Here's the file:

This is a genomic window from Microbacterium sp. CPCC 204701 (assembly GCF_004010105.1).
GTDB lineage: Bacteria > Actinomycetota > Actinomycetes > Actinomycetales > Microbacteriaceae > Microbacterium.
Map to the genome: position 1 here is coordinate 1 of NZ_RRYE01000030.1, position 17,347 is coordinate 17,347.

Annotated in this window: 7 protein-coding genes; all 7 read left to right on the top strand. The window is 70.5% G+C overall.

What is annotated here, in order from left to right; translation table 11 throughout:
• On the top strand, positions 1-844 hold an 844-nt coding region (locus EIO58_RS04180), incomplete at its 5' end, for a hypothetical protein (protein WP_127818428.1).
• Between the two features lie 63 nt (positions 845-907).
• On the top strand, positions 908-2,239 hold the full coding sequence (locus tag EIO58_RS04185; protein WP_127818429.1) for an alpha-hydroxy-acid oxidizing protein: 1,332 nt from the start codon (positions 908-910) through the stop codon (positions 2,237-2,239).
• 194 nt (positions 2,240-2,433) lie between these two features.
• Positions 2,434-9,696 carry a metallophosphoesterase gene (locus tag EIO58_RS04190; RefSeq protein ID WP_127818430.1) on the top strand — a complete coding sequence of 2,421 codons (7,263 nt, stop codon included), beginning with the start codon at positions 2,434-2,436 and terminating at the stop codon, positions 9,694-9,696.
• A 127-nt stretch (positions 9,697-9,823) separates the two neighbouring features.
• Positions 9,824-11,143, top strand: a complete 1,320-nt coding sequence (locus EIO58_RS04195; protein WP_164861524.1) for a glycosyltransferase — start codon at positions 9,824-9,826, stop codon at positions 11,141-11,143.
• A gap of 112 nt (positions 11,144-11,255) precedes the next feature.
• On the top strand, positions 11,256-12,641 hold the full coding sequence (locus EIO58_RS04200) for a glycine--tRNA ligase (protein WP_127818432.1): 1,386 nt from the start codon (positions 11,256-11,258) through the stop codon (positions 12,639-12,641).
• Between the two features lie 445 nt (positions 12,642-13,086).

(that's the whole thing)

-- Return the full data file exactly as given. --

This is a genomic window from Microbacterium sp. CPCC 204701 (assembly GCF_004010105.1).
GTDB lineage: Bacteria > Actinomycetota > Actinomycetes > Actinomycetales > Microbacteriaceae > Microbacterium.
Map to the genome: position 1 here is coordinate 1 of NZ_RRYE01000030.1, position 17,347 is coordinate 17,347.

Annotated in this window: 7 protein-coding genes; all 7 read left to right on the top strand. The window is 70.5% G+C overall.

What is annotated here, in order from left to right; translation table 11 throughout:
• On the top strand, positions 1-844 hold an 844-nt coding region (locus EIO58_RS04180), incomplete at its 5' end, for a hypothetical protein (protein WP_127818428.1).
• Between the two features lie 63 nt (positions 845-907).
• On the top strand, positions 908-2,239 hold the full coding sequence (locus tag EIO58_RS04185; protein WP_127818429.1) for an alpha-hydroxy-acid oxidizing protein: 1,332 nt from the start codon (positions 908-910) through the stop codon (positions 2,237-2,239).
• 194 nt (positions 2,240-2,433) lie between these two features.
• Positions 2,434-9,696 carry a metallophosphoesterase gene (locus tag EIO58_RS04190; RefSeq protein ID WP_127818430.1) on the top strand — a complete coding sequence of 2,421 codons (7,263 nt, stop codon included), beginning with the start codon at positions 2,434-2,436 and terminating at the stop codon, positions 9,694-9,696.
• A 127-nt stretch (positions 9,697-9,823) separates the two neighbouring features.
• Positions 9,824-11,143, top strand: a complete 1,320-nt coding sequence (locus EIO58_RS04195; protein WP_164861524.1) for a glycosyltransferase — start codon at positions 9,824-9,826, stop codon at positions 11,141-11,143.
• A gap of 112 nt (positions 11,144-11,255) precedes the next feature.
• On the top strand, positions 11,256-12,641 hold the full coding sequence (locus EIO58_RS04200) for a glycine--tRNA ligase (protein WP_127818432.1): 1,386 nt from the start codon (positions 11,256-11,258) through the stop codon (positions 12,639-12,641).
• Between the two features lie 445 nt (positions 12,642-13,086).